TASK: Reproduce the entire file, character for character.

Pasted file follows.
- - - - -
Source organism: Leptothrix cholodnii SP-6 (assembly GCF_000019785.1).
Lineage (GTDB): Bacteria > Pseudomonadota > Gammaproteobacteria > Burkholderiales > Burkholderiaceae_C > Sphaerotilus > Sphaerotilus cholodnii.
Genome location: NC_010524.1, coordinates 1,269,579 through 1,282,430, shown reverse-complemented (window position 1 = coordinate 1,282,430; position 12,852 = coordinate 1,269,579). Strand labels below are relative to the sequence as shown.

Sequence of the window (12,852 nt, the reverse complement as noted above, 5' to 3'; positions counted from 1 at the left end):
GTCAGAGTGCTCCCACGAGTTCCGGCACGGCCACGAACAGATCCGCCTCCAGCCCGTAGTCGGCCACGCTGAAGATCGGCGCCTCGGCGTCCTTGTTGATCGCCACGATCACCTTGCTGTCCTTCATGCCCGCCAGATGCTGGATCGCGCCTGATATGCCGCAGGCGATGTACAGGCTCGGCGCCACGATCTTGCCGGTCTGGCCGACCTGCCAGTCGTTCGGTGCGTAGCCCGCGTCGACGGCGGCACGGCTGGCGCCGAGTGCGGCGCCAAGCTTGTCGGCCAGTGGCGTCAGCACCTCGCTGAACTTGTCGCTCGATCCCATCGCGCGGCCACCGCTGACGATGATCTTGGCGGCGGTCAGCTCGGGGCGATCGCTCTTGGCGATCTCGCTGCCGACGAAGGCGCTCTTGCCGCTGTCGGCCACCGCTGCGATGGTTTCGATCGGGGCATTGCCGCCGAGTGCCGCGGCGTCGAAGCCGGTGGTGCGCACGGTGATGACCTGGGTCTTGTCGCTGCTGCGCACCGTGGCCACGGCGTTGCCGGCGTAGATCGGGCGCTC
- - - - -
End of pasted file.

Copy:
Source organism: Leptothrix cholodnii SP-6 (assembly GCF_000019785.1).
Lineage (GTDB): Bacteria > Pseudomonadota > Gammaproteobacteria > Burkholderiales > Burkholderiaceae_C > Sphaerotilus > Sphaerotilus cholodnii.
Genome location: NC_010524.1, coordinates 1,269,579 through 1,282,430, shown reverse-complemented (window position 1 = coordinate 1,282,430; position 12,852 = coordinate 1,269,579). Strand labels below are relative to the sequence as shown.

Sequence of the window (12,852 nt, the reverse complement as noted above, 5' to 3'; positions counted from 1 at the left end):
GTCAGAGTGCTCCCACGAGTTCCGGCACGGCCACGAACAGATCCGCCTCCAGCCCGTAGTCGGCCACGCTGAAGATCGGCGCCTCGGCGTCCTTGTTGATCGCCACGATCACCTTGCTGTCCTTCATGCCCGCCAGATGCTGGATCGCGCCTGATATGCCGCAGGCGATGTACAGGCTCGGCGCCACGATCTTGCCGGTCTGGCCGACCTGCCAGTCGTTCGGTGCGTAGCCCGCGTCGACGGCGGCACGGCTGGCGCCGAGTGCGGCGCCAAGCTTGTCGGCCAGTGGCGTCAGCACCTCGCTGAACTTGTCGCTCGATCCCATCGCGCGGCCACCGCTGACGATGATCTTGGCGGCGGTCAGCTCGGGGCGATCGCTCTTGGCGATCTCGCTGCCGACGAAGGCGCTCTTGCCGCTGTCGGCCACCGCTGCGATGGTTTCGATCGGGGCATTGCCGCCGAGTGCCGCGGCGTCGAAGCCGGTGGTGCGCACGGTGATGACCTGGGTCTTGTCGCTGCTGCGCACCGTGGCCACGGCGTTGCCGGCGTAGATCGGGCGCTC